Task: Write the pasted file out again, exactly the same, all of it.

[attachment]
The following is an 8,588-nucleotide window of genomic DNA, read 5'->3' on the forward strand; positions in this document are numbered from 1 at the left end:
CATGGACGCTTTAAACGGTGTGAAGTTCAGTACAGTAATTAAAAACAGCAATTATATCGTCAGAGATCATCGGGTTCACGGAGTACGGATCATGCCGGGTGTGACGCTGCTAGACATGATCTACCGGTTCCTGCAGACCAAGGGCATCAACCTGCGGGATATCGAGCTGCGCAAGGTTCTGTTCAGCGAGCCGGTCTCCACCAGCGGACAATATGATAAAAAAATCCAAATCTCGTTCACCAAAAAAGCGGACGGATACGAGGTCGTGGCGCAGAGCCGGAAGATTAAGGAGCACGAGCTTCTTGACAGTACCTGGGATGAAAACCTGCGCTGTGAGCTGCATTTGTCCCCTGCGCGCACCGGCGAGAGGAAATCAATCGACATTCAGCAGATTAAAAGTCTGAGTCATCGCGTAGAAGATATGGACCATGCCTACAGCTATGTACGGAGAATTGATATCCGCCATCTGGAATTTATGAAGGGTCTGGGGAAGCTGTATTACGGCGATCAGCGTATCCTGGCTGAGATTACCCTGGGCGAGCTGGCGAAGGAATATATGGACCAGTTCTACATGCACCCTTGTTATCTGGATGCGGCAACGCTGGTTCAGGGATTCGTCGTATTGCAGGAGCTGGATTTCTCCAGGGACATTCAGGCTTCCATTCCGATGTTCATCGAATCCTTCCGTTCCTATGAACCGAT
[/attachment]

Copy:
The following is an 8,588-nucleotide window of genomic DNA, read 5'->3' on the forward strand; positions in this document are numbered from 1 at the left end:
CATGGACGCTTTAAACGGTGTGAAGTTCAGTACAGTAATTAAAAACAGCAATTATATCGTCAGAGATCATCGGGTTCACGGAGTACGGATCATGCCGGGTGTGACGCTGCTAGACATGATCTACCGGTTCCTGCAGACCAAGGGCATCAACCTGCGGGATATCGAGCTGCGCAAGGTTCTGTTCAGCGAGCCGGTCTCCACCAGCGGACAATATGATAAAAAAATCCAAATCTCGTTCACCAAAAAAGCGGACGGATACGAGGTCGTGGCGCAGAGCCGGAAGATTAAGGAGCACGAGCTTCTTGACAGTACCTGGGATGAAAACCTGCGCTGTGAGCTGCATTTGTCCCCTGCGCGCACCGGCGAGAGGAAATCAATCGACATTCAGCAGATTAAAAGTCTGAGTCATCGCGTAGAAGATATGGACCATGCCTACAGCTATGTACGGAGAATTGATATCCGCCATCTGGAATTTATGAAGGGTCTGGGGAAGCTGTATTACGGCGATCAGCGTATCCTGGCTGAGATTACCCTGGGCGAGCTGGCGAAGGAATATATGGACCAGTTCTACATGCACCCTTGTTATCTGGATGCGGCAACGCTGGTTCAGGGATTCGTCGTATTGCAGGAGCTGGATTTCTCCAGGGACATTCAGGCTTCCATTCCGATGTTCATCGAATCCTTCCGTTCCTATGAACCGAT